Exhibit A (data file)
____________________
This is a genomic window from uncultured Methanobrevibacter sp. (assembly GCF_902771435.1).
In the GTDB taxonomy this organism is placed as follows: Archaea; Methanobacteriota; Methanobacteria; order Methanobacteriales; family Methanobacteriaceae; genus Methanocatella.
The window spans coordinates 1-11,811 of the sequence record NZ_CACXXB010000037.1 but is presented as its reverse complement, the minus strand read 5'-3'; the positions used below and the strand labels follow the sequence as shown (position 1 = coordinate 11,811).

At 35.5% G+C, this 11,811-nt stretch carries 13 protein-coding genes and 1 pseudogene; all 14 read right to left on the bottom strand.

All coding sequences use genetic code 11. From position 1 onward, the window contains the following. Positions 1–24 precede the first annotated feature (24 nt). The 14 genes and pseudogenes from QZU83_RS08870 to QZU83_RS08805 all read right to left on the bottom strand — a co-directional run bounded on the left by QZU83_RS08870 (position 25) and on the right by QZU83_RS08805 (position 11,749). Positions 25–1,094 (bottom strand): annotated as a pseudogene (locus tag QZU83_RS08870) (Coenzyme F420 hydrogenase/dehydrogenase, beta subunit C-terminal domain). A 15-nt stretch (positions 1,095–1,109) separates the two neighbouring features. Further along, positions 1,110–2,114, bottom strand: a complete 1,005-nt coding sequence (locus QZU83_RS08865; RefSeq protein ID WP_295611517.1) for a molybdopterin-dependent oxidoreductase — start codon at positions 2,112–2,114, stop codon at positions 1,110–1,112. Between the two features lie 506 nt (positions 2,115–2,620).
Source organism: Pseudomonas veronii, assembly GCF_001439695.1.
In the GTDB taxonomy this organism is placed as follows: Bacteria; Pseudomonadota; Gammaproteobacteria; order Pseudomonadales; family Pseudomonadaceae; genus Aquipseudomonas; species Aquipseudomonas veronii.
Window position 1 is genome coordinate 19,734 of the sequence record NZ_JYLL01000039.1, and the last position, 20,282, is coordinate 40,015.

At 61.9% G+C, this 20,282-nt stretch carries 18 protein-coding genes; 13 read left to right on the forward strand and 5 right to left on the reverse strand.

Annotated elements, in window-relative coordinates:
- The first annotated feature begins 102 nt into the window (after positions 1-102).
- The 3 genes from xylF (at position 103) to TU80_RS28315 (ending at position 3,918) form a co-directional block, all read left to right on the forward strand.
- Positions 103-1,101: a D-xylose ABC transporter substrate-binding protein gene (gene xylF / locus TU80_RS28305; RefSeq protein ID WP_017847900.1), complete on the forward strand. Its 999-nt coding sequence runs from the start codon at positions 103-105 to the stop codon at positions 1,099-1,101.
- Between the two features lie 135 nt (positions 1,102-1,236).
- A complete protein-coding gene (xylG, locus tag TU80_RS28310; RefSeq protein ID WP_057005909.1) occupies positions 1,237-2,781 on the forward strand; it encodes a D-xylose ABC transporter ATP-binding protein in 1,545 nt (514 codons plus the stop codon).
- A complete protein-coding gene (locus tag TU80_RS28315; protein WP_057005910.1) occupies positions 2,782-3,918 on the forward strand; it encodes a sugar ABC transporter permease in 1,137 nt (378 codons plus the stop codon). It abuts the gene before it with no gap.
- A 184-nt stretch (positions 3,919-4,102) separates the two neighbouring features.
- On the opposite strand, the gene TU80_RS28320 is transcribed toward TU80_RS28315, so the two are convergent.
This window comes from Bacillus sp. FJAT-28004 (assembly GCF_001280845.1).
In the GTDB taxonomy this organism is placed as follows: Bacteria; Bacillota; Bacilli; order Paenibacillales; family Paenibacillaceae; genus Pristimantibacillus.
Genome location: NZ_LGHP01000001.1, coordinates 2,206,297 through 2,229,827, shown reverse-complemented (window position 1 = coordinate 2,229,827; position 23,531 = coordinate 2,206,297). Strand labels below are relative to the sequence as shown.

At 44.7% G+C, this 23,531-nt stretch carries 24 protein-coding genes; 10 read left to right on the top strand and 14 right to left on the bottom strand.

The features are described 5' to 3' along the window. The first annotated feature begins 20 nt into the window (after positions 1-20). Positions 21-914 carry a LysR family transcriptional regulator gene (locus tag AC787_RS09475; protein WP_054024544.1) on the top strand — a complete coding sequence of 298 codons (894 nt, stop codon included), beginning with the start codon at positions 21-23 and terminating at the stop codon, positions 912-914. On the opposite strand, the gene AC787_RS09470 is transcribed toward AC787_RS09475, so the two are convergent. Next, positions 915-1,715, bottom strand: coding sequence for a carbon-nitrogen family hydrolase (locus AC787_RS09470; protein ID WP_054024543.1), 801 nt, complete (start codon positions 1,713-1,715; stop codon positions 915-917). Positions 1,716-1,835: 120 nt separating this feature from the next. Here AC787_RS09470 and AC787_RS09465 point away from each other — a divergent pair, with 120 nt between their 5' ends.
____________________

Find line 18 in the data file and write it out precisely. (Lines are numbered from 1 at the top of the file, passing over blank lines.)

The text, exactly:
- On the opposite strand, the gene TU80_RS28320 is transcribed toward TU80_RS28315, so the two are convergent.